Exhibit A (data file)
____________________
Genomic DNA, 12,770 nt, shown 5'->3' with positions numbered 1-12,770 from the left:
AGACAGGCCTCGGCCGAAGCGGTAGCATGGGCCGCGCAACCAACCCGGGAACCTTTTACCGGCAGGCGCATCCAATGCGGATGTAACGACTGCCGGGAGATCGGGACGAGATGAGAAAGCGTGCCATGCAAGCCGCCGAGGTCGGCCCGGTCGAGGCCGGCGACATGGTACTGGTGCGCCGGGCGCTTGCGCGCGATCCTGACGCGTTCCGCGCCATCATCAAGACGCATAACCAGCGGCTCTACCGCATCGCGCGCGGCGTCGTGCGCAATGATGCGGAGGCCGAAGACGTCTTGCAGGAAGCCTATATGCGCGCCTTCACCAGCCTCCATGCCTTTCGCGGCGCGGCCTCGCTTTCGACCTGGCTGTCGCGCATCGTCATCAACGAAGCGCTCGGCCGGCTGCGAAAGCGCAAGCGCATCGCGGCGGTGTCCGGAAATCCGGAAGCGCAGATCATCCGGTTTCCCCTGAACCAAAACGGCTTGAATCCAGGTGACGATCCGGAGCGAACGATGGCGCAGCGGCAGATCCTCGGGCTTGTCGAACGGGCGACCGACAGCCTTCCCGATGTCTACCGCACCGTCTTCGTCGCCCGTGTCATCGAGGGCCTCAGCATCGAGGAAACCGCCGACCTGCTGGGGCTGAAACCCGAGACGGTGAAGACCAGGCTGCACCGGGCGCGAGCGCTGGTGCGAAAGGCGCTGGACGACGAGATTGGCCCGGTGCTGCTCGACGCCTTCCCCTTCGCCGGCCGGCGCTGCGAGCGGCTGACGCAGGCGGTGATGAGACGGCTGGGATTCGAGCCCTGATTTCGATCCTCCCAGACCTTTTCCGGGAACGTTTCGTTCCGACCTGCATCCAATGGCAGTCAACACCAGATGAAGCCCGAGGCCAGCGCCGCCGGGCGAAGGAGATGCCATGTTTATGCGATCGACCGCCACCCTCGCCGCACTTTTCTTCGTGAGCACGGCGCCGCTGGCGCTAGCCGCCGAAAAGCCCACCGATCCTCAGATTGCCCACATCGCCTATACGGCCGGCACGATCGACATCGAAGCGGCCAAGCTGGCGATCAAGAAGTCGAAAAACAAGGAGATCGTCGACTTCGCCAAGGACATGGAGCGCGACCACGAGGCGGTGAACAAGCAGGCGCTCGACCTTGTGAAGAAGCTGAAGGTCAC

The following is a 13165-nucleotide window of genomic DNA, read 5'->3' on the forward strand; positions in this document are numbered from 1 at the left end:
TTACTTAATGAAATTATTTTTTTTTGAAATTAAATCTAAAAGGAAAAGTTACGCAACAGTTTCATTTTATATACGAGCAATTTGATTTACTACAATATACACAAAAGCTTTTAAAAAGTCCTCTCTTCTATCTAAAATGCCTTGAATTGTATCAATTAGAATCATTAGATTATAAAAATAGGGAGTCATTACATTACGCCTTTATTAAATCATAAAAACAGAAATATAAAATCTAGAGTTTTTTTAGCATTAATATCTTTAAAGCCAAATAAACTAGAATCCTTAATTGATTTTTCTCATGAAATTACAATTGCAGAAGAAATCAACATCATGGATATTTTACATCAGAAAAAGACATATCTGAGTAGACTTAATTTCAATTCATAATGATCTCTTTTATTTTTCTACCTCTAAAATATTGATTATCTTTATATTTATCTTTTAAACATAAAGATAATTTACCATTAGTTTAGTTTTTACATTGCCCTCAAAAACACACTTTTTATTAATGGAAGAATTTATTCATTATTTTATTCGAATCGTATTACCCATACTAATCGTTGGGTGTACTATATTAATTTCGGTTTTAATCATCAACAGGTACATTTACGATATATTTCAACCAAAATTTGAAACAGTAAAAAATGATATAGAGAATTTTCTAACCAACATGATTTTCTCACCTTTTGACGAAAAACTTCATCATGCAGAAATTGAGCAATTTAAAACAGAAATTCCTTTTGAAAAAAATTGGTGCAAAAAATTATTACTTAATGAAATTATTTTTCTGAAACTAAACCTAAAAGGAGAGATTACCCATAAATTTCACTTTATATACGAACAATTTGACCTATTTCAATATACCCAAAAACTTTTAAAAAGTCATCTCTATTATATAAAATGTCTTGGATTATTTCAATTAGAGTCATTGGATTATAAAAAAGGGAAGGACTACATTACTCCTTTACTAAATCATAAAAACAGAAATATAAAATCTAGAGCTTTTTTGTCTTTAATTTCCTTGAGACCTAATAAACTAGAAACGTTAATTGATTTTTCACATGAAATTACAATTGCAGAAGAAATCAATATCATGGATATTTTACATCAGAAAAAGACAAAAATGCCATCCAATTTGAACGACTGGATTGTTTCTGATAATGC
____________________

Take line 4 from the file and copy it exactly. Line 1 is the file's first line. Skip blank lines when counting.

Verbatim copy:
TTACTTAATGAAATTATTTTTTTTTGAAATTAAATCTAAAAGGAAAAGTTACGCAACAGTTTCATTTTATATACGAGCAATTTGATTTACTACAATATACACAAAAGCTTTTAAAAAGTCCTCTCTTCTATCTAAAATGCCTTGAATTGTATCAATTAGAATCATTAGATTATAAAAATAGGGAGTCATTACATTACGCCTTTATTAAATCATAAAAACAGAAATATAAAATCTAGAGTTTTTTTAGCATTAATATCTTTAAAGCCAAATAAACTAGAATCCTTAATTGATTTTTCTCATGAAATTACAATTGCAGAAGAAATCAACATCATGGATATTTTACATCAGAAAAAGACATATCTGAGTAGACTTAATTTCAATTCATAATGATCTCTTTTATTTTTCTACCTCTAAAATATTGATTATCTTTATATTTATCTTTTAAACATAAAGATAATTTACCATTAGTTTAGTTTTTACATTGCCCTCAAAAACACACTTTTTATTAATGGAAGAATTTATTCATTATTTTATTCGAATCGTATTACCCATACTAATCGTTGGGTGTACTATATTAATTTCGGTTTTAATCATCAACAGGTACATTTACGATATATTTCAACCAAAATTTGAAACAGTAAAAAATGATATAGAGAATTTTCTAACCAACATGATTTTCTCACCTTTTGACGAAAAACTTCATCATGCAGAAATTGAGCAATTTAAAACAGAAATTCCTTTTGAAAAAAATTGGTGCAAAAAATTATTACTTAATGAAATTATTTTTCTGAAACTAAACCTAAAAGGAGAGATTACCCATAAATTTCACTTTATATACGAACAATTTGACCTATTTCAATATACCCAAAAACTTTTAAAAAGTCATCTCTATTATATAAAATGTCTTGGATTATTTCAATTAGAGTCATTGGATTATAAAAAAGGGAAGGACTACATTACTCCTTTACTAAATCATAAAAACAGAAATATAAAATCTAGAGCTTTTTTGTCTTTAATTTCCTTGAGACCTAATAAACTAGAAACGTTAATTGATTTTTCACATGAAATTACAATTGCAGAAGAAATCAATATCATGGATATTTTACATCAGAAAAAGACAAAAATGCCATCCAATTTGAACGACTGGATTGTTTCTGATAATGC